Stablecoins are an essential element in the crypto-verse, where many have asked for increased regulation.
These coins are cryptocurrencies that are pegged to the market value of an external source such as the USD or gold. Several of them are pegged in the ratio 1:1 with the external resource serving as collateral to the crypto.
The main purpose of stablecoins is to minimise the effects of the volatile nature of cryptocurrencies. The unreliability of crypto is what limits its usage in the payment of goods and services. These coins supply are within the regulation of an algorithm.
The FSB stand on Regulation of Stablecoins
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Recently, the Financial Stability Board (FSB) highlighted concerns about cryptocurrencies. FSB reported a threat to the global financial system and the need to regulate stable coins. The regulatory body admits the explosion of these coins into the financial system. It is no longer only used in the crypto-verse for trading. Several stakeholders are accepting them for payments of goods and services. It includes both domestic and international payments.
Increased market cap and legal tender in Lugano
There has been a significant increase in the market capitalisation of stablecoins. It has witnessed growth to over $157 billion by the year-end of 2021. This is from just 5.6 billion USD within two years. These coins have over 20% of the USA assets in the institutional and retail money market funds. Tether’s, USDT, is amongst the largest of these coins. Its market capitalisation has grown significantly nearing notable, large money market funds. This only increases the need for regulatory compliance and risk management of these reserve assets – unless you live in Lugano, Switzerland. Since yesterday, the “plan B” (plan for Bitcoin) has rolled out in Lugano, making it legal tender and now you can even pay taxes with stablecoins or with Bitcoin there.
— Tether (@Tether_to) March 3, 2022
FSB demand regulation
A potential run on the coins could have adverse effects on the global financial system. FSB insists there has to be regulation of the redemption rights of the coins holders. A sudden loss of confidence in the coins could lead to a run. There would be a subsequent effect of disruptions on investments of the reserved asset, and increased sale of the asset. They face the same risks as any payment method. They are prone to liquidity risk, credit risk, and operational risk.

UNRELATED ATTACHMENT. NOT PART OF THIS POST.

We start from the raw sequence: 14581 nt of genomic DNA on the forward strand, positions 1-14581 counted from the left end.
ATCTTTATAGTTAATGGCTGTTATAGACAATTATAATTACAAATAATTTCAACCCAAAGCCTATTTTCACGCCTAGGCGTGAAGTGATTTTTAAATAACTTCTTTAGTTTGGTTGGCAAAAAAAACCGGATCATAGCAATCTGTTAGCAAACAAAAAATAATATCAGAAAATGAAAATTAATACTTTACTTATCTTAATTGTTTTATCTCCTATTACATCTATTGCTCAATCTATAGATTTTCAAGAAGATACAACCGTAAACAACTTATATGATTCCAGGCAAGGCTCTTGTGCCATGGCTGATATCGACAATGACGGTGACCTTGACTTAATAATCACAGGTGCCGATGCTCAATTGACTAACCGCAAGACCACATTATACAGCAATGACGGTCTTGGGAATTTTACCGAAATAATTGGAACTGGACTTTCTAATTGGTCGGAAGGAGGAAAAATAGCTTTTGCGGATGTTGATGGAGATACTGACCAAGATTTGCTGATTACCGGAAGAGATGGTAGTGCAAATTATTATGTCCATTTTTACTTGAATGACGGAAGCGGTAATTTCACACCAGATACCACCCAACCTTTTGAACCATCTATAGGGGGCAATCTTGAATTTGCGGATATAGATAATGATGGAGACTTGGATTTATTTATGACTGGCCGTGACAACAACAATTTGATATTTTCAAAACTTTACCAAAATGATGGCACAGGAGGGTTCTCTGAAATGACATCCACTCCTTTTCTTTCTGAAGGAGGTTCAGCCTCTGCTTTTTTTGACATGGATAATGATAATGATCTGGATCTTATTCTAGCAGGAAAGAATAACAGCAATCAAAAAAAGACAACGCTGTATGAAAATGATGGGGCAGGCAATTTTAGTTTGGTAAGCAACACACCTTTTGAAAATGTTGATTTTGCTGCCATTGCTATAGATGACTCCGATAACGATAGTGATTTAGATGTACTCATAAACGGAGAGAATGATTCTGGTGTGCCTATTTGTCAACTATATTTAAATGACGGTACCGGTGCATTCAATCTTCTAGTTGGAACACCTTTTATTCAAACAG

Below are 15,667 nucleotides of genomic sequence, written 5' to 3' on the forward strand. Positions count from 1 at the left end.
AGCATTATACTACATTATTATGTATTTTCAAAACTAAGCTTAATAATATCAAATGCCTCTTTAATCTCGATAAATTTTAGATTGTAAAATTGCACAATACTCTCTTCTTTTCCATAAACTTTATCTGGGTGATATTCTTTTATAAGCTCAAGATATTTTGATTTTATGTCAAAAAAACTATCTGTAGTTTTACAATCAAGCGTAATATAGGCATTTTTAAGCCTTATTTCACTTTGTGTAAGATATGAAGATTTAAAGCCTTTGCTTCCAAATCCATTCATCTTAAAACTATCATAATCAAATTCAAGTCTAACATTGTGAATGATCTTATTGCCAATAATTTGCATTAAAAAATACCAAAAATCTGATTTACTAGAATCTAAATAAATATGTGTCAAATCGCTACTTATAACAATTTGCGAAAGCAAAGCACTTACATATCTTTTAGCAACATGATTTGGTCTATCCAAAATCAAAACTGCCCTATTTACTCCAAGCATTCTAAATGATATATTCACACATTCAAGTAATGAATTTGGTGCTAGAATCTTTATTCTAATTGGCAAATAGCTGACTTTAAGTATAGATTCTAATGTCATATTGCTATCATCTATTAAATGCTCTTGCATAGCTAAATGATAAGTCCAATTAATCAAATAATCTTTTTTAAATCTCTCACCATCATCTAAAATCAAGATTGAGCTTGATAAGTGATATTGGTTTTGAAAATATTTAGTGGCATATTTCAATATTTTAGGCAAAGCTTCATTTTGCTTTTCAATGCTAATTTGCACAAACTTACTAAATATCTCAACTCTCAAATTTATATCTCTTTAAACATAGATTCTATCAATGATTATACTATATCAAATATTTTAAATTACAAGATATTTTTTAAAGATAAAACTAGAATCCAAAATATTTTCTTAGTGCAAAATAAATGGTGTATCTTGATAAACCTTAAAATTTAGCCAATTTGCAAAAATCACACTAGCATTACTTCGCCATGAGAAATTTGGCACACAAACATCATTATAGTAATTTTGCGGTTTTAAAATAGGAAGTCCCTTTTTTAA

The US Draft Bill on the regulation of stablecoins
Josh Gottheimer, the New Jersey Rep, recently revealed an early draft bill on the regulation of stablecoins. He proposes to have particular cryptocurrencies as qualified coins. This is on the condition that they are pegged and redeemed in a 1:1 ratio with the US dollar. The qualified coins are to be issued by a federal bank or a non-bank financial institution that maintains all reserve assets of US dollars. If not the US dollar, it could maintain an asset that is agreeable with the Office of the Comptroller of currency to be cash collateral. The New Jersey rep continues to engage with Treasury and the Blockchain Association to support his plan. Bloomberg reports that the treasury says legislation is urgent for stablecoin.
The proposed bill aims to regulate the coin while still maintaining innovation in the cryptocurrency market. These coins provide stability to the fast and volatile cryptocurrencies using fiat currency such as USD. Just like the FSB, the bill is wary of increased redemption requests that end up causing a run. Issuers of the coin continue to withhold dollars to leverage the value of their crypto but do not guarantee all redemption requests. This could result in an onset of domino insolvency.
The bill proposal is within the same period as when Washington seeks to regulate the crypto-verse. The administration has been working with regulatory agencies on avenues to limit the systemic risk of stablecoins. the President’s Working Group on Financial Markets proposed restricting issuing the coins to banks insured by the Federal Deposit Insurance Corp. It would allow the government intervention as the need arise. However, the proposal was majorly declined by industry players. The argument was the best coins are not issued by bank institutions.
Will Wyoming get their stablecoin?
More recently, the lawmakers of Wyoming are of the position that the government should develop its stablecoin in line with the regulation push. Caitlin Long from Wyoming reported that legislators proposed a bill for State of Wyoming to issue a stablecoin. Here is the official Wyoming stable token act (#SF0106).